Are you planning your first ski trip and feeling nervous? Not sure what you need to bring, or mountain etiquette? Are you scared of getting on the ski lift, or even how to carry your skis? Don’t worry we’ve got you!
Having grown up in Austria with a ski instructor Mum and Dad, the saying holds true that I probably knew how to ski before I knew how to walk (very much to my dad’s pride). Skiing, to this day, is one of my favourite pastimes as it combines adventure, fun and relaxation in one awesome activity.
The culture around skiing, from communal ski race watching to Germknödel eating in ski huts, is just the cherry on top of what is an amazing activity that I recommend everyone try at least once in their life.
Having recently introduced my boyfriend to skiing I realized a few things that might be useful for every first-time-skier, hopefully making the day a little safer and more enjoyable for you!
1) Wear A Helmet
This is probably the most important piece of advice I can give you: Wear a Helmet. Seriously. I know it doesn’t look as sexy as putting on a cute hat, but it can save your life. I’ve had a few pretty serious falls myself that I walked away from without a scratch because I was wearing a ski helmet. And I’m not the only one.
2) Your Boots Will Make Or Break Your Skiing Experience
I can’t stress enough how important this is. On the first day of skiing with my boyfriend, he was wearing boots that were too small and ended up hurting so bad, we had to stop after half an hour. After switching shoes, we had an incredibly fun time for the rest of the day!
While your skiing boots will never be as comfortable as trainers (trust me – to this day, taking off my ski boots is the best part of my ski day), they must fit properly. Boots that are too small: will hurt like hell before you’re even on your skis.
Boots that are too big: you’ll never be able to ski a proper curve. Make sure your boots are tight but not too small and get an expert to make sure they fit. It will make or break your skiing experience. Once you have a bit more experience and know that you will ski regularly in the seasons it’s worth investing in your own pair of ski boots to bring with you.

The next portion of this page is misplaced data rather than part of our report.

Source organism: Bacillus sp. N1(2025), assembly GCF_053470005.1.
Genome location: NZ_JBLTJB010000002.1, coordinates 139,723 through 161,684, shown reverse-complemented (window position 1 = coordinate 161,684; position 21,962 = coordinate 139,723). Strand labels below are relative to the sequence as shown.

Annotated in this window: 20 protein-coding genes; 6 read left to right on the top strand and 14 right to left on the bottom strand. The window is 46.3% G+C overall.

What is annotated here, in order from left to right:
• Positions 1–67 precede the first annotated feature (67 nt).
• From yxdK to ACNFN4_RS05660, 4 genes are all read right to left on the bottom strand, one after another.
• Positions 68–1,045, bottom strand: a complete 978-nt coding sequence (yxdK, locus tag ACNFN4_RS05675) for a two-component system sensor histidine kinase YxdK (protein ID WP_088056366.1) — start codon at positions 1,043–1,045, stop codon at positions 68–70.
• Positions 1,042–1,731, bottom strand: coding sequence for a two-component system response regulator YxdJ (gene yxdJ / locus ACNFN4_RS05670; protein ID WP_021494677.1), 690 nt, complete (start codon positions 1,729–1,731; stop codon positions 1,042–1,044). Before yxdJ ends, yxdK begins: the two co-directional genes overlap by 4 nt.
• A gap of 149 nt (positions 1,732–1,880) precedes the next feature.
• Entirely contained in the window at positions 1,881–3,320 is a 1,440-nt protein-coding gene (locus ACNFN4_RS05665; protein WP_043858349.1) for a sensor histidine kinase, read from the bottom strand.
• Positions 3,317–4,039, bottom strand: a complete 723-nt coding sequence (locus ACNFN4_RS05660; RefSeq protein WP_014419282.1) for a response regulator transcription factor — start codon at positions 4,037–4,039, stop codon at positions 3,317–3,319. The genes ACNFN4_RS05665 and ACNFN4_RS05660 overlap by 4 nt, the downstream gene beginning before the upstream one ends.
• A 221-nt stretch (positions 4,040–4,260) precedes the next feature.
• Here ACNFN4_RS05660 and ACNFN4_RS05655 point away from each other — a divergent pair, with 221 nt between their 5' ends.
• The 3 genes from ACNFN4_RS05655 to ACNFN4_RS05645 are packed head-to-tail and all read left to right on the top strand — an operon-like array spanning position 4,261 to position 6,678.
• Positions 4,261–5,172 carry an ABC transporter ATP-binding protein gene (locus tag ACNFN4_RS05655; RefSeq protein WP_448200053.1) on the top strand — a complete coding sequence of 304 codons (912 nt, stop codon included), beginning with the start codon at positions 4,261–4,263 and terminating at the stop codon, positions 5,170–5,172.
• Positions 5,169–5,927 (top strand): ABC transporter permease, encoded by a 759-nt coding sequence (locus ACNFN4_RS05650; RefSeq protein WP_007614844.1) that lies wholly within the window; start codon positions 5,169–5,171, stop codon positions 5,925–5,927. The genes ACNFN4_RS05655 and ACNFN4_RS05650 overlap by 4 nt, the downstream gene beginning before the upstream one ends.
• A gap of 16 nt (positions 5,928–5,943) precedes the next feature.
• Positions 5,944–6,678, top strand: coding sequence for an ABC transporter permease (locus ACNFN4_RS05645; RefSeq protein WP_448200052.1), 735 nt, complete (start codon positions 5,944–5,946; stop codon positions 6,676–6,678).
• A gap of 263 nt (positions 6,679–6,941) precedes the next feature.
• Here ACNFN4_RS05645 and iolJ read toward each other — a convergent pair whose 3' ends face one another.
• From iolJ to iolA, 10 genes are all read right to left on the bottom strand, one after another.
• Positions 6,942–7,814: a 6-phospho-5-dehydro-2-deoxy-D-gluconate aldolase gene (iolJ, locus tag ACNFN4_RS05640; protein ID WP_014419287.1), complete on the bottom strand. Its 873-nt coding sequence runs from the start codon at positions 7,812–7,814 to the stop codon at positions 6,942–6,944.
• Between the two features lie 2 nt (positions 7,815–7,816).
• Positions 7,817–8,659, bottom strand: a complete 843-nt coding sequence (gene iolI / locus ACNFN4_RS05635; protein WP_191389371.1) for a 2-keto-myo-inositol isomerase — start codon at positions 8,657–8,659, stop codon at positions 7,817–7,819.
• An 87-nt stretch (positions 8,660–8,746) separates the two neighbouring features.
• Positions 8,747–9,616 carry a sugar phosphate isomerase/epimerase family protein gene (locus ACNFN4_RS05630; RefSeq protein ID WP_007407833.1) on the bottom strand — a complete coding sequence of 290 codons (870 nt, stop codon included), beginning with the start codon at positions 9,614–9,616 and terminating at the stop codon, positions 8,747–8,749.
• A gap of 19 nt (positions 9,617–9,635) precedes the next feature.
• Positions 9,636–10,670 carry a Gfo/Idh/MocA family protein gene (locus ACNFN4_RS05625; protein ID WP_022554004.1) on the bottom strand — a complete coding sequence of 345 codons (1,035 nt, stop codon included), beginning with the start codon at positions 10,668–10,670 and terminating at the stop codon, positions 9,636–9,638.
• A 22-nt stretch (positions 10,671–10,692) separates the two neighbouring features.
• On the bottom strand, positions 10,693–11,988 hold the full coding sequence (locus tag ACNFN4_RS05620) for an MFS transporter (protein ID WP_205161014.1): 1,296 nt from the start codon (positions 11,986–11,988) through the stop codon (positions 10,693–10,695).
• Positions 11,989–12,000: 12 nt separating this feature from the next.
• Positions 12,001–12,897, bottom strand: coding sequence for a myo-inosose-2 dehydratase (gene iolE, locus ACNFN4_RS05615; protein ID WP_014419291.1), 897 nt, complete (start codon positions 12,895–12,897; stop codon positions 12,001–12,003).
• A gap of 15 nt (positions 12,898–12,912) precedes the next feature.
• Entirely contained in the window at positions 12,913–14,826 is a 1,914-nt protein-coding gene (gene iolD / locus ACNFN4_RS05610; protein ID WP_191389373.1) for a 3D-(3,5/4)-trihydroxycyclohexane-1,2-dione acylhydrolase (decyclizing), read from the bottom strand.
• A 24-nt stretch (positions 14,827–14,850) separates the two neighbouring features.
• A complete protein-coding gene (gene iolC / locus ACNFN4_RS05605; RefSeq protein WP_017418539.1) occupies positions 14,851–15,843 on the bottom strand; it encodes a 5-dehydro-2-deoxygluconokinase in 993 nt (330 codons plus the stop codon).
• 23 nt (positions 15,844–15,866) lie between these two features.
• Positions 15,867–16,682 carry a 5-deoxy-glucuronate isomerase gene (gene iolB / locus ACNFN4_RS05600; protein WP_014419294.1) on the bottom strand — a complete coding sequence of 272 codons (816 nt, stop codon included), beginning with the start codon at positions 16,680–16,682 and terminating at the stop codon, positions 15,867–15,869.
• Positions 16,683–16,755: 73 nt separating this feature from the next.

3) Get Proper Equipment
As a skiing instructor, I’ve seen all kinds of things – including people coming to class with equipment that was probably 25-years-old. Please. Don’t try to learn how to ski with your grandma’s old skies. It will just make it so much harder for you to learn how to ski, much less actually enjoy it. Modern equipment is worth the rental fee, I promise.
4) Take A Lesson
Even if it’s just half a day, take a lesson. I’m not saying this because I’m an instructor. For skiing to be fun, and for you to not be a danger to everyone around you, you need to learn proper techniques. Again – I swear it’s worth it because you’ll actually learn what does and doesn’t work, and why.
You don’t have to hire an expensive instructor – just find someone who knows what they’re doing and have them teach you – whether it be a friend or a helpful stranger. And if you’re in northern Austria, you’re welcome to hit me up!
5) Don’t Be Ashamed
Don’t feel like you’re standing out. Nobody actually cares. And secondly, the first rule of skiing is to be mindful of other skiers on the slope, whether they are total beginners or absolute pros.
Don’t worry about being “in the way” or being slow – we’ve all been beginners once and it doesn’t matter whether you’re slow or fast, going big curves or small ones – if another skier is faster than you he’ll just go around you, not even thinking twice about it. You’re brave for just going on that slope, so keep rocking it!